Loosely based on a true story, Christopher Plummer plays British bank robber Eddie Chapman who finds himself caught between the waring parties in WW2, the British and the Germans. working ...
See full summary »
Rod Taylor plays a policeman sent to return a sensitive case; An Australian citizen, currently acting as high commissioner for peace talks who is wanted for an old charge -- of murder. The ... See full summary »
The end of WW2. Allied forces enter a well-guarded German rocket base and kidnap among others the rocket scientist Dr. Von Heinken. When they try to get away they are followed both by ... See full summary »
Max is a Paris detective, aloof, independently wealthy, and frustrated by gangs of robbers whom he cannot catch. To re-establish his stature and save face, he decides to inveigle a group of... See full summary »
A story of a tribe of Amazons in the age of swords and chariots. The film opens with the tribe holding physical contests to select a new queen. Since there are no men in the tribe, they ... See full summary »
A fictional account of the real life, eleven day, never explained 1926 disappearance of famed murder mystery writer Agatha Christie is presented. On a cold winter day, her damaged car with ... See full summary »
Major Charles Forsythe (Carradine) is a Vietnam veteran U.S. Army officer stationed near Rome. He is a brutal, if effective, commander who was "fragged" by his own men in Vietnam. When he ... See full summary »
Loosely based on a true story, Christopher Plummer plays British bank robber Eddie Chapman who finds himself caught between the waring parties in WW2, the British and the Germans. working as a spy for both sides he tries to play the 3rd reich and the British against each other. the real life Chapman described himself as a completely 'amoral' person, which adds a nice philisophical touch to this somewhat colourful spy-flic. Is there any moral in making war ? Even if you're the 'good' fighting 'evil' ? Written by
Terence Young directed the first two James Bond films and magnificently set the style of the series. He tries to bring some of that flamboyance to "Triple Cross", down to a title song which should have been sung by Shirley Bassey. But this wartime shaggy-dog espionage yarn resisted the 007 treatment and laid a big egg.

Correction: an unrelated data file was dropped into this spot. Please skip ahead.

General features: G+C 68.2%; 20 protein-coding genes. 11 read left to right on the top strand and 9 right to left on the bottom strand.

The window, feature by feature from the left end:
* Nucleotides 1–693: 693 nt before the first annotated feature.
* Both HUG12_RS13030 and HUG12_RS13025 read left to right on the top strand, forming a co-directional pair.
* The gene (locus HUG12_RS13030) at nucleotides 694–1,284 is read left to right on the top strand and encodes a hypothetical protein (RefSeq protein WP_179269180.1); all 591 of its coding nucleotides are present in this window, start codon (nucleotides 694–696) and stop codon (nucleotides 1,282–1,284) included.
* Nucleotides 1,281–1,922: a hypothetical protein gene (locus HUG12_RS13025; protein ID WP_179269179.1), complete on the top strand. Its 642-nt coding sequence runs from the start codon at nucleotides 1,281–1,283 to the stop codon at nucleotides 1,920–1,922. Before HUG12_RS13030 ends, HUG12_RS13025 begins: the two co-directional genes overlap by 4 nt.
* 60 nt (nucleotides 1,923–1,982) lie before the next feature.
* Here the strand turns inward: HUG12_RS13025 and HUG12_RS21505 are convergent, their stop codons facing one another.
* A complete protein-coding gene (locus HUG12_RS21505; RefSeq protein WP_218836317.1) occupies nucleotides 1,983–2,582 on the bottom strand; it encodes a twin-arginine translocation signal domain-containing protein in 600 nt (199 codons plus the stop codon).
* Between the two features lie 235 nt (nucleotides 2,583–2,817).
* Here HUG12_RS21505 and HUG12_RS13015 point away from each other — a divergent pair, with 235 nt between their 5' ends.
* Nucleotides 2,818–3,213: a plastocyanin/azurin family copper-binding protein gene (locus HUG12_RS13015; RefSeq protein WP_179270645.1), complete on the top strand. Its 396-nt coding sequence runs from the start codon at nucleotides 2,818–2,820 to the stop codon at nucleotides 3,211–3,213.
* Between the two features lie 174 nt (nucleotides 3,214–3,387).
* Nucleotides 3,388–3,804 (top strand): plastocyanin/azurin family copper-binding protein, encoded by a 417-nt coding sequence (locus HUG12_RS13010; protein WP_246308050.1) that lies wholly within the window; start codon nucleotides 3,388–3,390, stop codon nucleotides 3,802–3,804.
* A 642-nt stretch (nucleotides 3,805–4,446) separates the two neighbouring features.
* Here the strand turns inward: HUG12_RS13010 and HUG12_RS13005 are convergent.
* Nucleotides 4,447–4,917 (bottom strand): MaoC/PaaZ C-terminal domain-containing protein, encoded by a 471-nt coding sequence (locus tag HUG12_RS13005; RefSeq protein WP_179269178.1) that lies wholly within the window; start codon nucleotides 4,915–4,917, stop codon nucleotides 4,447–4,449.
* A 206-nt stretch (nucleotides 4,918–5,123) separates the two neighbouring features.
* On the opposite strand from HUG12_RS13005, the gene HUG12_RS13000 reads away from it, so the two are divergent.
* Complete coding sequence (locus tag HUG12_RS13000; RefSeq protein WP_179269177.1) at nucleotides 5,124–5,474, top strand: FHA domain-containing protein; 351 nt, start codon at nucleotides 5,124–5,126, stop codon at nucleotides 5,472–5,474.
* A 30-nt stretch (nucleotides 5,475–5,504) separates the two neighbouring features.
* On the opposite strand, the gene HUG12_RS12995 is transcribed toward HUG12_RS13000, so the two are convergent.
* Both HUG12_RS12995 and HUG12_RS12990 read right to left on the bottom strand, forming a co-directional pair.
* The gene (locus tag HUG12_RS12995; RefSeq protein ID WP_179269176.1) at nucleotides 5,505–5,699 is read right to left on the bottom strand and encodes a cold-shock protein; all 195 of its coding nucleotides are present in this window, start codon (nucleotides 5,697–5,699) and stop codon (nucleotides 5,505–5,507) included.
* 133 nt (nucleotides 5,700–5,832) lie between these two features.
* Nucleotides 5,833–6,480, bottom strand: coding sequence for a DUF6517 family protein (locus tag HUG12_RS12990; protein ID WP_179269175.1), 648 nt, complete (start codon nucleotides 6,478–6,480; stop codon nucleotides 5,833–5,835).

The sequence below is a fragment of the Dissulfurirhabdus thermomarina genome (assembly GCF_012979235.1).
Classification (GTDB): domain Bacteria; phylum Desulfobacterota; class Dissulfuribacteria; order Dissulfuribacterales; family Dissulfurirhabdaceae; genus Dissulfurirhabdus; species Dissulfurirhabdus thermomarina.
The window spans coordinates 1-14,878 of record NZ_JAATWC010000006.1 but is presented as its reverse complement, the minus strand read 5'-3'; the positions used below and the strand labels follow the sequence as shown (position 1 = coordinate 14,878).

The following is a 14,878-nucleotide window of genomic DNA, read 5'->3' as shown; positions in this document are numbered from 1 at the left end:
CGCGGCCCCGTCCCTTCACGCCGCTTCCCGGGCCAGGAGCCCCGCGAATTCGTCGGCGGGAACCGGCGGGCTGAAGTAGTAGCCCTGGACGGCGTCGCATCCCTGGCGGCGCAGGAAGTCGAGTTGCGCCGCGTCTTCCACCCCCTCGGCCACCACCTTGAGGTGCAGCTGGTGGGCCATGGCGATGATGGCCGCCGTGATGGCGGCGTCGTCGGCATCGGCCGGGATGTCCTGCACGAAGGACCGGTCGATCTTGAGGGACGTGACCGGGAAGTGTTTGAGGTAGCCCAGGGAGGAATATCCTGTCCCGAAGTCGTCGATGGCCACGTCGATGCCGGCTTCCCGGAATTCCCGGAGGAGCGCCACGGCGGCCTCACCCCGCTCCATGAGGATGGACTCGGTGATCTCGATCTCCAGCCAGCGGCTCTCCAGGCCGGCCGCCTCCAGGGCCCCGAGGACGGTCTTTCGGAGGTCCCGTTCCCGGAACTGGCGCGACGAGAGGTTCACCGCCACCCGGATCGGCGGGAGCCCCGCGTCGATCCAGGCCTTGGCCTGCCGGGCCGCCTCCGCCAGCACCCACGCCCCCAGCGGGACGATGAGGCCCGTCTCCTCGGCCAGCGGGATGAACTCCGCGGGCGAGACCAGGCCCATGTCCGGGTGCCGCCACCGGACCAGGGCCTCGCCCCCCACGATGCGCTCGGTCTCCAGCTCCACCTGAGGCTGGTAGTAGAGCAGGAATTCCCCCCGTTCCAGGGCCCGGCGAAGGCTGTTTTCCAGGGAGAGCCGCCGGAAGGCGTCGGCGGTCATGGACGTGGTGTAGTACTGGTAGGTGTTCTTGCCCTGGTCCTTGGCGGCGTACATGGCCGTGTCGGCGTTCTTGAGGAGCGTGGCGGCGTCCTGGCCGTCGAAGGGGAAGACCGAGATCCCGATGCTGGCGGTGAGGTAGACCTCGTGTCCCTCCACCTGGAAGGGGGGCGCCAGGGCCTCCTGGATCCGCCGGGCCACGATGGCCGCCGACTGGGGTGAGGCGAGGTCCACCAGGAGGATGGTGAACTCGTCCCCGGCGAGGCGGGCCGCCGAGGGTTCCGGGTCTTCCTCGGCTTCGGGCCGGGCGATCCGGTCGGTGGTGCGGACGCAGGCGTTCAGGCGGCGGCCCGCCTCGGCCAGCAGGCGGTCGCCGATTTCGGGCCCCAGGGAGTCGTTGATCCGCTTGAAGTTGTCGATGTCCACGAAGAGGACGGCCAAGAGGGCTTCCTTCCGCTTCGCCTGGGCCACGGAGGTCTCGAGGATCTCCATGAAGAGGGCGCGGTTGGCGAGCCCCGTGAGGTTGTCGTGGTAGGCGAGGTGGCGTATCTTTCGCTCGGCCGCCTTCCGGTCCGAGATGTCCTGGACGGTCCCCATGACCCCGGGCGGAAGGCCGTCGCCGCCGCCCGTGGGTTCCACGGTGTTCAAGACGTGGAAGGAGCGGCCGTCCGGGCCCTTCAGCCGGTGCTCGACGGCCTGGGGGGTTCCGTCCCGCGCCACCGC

Compared with, say, "Five Fingers" or "I Was Monty's Double", "Triple Cross" is sluggish. It's a European co-production, always a difficult diplomatic problem, and the cast is a mini-United Nations: a Canadian as the secret agent, a British spy master, Germans, an Austrian love interest and Yul Brynner, whose origins (like those of the slab in "2001") were still a total mystery.
Christopher Plummer is sleek and sardonic as Eddie Chapman, a master safe cracker and in reality a working class charmer from North East England who had been a Guardsman; here he seems more of a toff, like Raffles or Bond. The bare bones of his story were true and incredible enough not to need polishing.
Eddie was in jail in the Channel Island of Jersey when the Germans occupied it in 1940 (by air, not as shown here from ships docked directly under Chapman's cell). He offered himself as a Nazi spy to get back to England. There he immediately re-ratted and got sent to Germany, where he trained other agents whom the British caught and turned. The unsuspecting Nazis were so pleased with his apparent perfidy that he was given the Iron Cross. Hence the film's title.
Brynner is a "good German" colonel, an anti-Nazi aristo who pays the price of involvement in the Hitler assassination plot. Among other heel-clickers who think they are controlling Chapman is Gert Frobe-- so that's what Goldfinger was up to before he became a card sharp in Miami. Trevor Howard sports an ugly little ginger beard. Romy Schneider, no longer the plump little ingenue of the Sissi trilogy, is sharp-jawed and wan as Eddie's aristocratic girlfriend.
Their lack of chemistry underscores Plummer's lack of sex appeal. He was losing the kudos he had gained as Baron von Trapp-- maybe he'd have felt more at ease in Brynner's part-- and his stellar status was as brief as Julie Andrews's. Eddie Chapman fared better. Given a blanket amnesty at the war's end, he married and lived long, prosperously and respectably.
27 of 36 people found this review helpful.
Was this review helpful to you?